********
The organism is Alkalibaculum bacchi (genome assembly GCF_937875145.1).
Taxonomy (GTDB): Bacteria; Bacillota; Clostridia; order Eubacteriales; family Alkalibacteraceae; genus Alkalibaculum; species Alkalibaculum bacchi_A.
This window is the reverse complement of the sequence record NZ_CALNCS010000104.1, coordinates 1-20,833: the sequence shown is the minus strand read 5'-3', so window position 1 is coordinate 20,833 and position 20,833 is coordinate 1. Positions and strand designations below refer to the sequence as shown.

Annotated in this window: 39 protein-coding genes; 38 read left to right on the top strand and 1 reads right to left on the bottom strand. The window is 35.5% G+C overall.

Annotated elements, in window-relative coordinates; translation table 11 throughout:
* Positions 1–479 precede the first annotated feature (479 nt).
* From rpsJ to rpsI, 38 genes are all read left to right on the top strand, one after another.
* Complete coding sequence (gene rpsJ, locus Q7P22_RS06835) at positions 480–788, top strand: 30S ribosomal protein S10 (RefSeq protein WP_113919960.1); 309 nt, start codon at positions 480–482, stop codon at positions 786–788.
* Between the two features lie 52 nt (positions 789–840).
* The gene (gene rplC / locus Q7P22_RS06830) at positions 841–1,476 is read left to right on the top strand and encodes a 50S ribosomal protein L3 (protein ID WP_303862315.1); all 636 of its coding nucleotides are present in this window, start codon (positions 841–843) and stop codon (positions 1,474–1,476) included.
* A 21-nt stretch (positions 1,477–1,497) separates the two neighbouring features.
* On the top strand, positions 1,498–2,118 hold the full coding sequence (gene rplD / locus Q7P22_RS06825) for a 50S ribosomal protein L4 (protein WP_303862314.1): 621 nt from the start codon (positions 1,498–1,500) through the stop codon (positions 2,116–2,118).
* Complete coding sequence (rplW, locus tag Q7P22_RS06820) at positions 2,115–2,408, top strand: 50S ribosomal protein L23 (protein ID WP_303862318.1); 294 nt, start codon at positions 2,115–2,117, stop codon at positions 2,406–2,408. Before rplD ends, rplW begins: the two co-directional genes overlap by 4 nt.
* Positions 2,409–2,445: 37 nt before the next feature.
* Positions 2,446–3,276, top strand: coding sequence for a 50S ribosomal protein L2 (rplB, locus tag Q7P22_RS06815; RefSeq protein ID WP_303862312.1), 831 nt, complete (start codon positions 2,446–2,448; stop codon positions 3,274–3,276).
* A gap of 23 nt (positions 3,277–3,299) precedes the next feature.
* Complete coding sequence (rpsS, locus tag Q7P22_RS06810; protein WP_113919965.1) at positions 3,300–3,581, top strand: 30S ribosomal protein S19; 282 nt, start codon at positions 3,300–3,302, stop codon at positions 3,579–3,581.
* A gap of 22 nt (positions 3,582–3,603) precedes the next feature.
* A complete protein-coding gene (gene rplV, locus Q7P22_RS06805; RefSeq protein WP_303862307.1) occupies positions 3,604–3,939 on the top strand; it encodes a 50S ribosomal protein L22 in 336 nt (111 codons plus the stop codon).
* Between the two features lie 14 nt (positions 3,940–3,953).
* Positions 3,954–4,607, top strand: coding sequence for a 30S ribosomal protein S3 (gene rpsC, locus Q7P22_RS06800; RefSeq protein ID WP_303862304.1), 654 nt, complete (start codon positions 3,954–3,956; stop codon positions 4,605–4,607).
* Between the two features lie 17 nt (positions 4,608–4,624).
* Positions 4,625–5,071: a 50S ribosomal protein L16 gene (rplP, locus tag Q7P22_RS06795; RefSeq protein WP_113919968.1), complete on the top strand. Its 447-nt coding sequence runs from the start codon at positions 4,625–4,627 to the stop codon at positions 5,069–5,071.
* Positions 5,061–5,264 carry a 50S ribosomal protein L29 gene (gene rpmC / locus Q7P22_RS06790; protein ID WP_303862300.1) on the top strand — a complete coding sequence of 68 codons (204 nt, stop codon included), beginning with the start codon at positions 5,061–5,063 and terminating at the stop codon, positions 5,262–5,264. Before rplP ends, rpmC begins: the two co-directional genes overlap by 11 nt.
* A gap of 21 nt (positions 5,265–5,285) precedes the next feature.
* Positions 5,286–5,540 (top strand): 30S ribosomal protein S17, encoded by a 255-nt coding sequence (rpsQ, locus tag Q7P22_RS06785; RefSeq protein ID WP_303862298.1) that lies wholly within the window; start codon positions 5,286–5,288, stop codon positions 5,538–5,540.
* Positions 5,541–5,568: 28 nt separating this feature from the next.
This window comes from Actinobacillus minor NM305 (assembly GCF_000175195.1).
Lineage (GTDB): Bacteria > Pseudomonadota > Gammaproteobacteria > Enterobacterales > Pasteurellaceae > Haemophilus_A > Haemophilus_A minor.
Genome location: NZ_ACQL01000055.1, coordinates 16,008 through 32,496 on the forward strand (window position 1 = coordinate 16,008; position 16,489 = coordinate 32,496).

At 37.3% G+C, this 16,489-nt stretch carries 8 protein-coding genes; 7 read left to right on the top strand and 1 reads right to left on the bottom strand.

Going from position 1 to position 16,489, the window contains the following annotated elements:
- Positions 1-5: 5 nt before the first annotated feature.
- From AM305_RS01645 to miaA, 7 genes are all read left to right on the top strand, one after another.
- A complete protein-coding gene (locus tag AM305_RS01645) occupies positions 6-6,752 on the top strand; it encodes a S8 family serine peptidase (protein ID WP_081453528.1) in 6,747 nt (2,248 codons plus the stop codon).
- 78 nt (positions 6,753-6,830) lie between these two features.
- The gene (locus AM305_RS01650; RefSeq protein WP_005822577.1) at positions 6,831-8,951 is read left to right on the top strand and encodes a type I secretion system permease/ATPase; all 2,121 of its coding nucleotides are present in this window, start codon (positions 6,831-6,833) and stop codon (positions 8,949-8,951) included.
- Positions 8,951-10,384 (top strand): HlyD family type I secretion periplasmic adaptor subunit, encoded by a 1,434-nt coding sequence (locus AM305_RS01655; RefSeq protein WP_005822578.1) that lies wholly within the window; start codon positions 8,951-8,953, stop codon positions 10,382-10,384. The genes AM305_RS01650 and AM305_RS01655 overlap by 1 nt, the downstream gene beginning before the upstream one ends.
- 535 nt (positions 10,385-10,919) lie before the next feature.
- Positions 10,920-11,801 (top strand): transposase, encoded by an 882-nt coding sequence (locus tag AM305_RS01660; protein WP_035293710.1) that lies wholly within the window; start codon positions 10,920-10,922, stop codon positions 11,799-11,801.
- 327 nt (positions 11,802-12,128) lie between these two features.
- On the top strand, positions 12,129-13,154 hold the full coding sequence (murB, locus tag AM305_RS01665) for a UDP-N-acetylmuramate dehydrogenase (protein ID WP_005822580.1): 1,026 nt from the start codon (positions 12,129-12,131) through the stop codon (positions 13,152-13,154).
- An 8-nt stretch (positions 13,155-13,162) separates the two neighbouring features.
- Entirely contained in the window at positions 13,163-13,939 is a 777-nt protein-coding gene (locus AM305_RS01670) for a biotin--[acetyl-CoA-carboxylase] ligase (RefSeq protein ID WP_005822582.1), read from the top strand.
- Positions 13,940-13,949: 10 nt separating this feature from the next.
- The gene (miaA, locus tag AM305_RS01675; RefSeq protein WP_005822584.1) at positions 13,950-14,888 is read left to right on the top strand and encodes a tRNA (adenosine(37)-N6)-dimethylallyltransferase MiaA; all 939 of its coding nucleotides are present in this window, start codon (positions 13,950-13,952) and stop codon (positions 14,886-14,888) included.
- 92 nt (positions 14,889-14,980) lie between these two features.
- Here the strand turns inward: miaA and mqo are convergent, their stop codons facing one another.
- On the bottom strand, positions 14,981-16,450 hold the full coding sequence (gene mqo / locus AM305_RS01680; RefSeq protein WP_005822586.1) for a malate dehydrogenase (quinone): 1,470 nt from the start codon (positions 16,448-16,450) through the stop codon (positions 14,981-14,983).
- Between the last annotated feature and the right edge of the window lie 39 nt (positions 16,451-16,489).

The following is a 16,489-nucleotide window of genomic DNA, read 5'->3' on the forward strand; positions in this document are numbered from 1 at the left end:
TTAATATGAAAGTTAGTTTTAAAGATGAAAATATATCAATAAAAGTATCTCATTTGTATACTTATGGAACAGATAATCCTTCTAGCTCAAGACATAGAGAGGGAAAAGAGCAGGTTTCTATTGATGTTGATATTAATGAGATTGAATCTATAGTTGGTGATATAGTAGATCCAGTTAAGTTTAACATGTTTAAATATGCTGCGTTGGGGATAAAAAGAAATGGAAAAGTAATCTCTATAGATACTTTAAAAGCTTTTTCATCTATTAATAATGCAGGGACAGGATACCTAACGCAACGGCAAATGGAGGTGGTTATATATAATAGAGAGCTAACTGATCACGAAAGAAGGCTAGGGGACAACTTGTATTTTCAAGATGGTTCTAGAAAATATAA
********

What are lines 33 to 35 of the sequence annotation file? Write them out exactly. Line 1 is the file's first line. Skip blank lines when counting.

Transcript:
- Positions 1-5: 5 nt before the first annotated feature.
- From AM305_RS01645 to miaA, 7 genes are all read left to right on the top strand, one after another.
- A complete protein-coding gene (locus tag AM305_RS01645) occupies positions 6-6,752 on the top strand; it encodes a S8 family serine peptidase (protein ID WP_081453528.1) in 6,747 nt (2,248 codons plus the stop codon).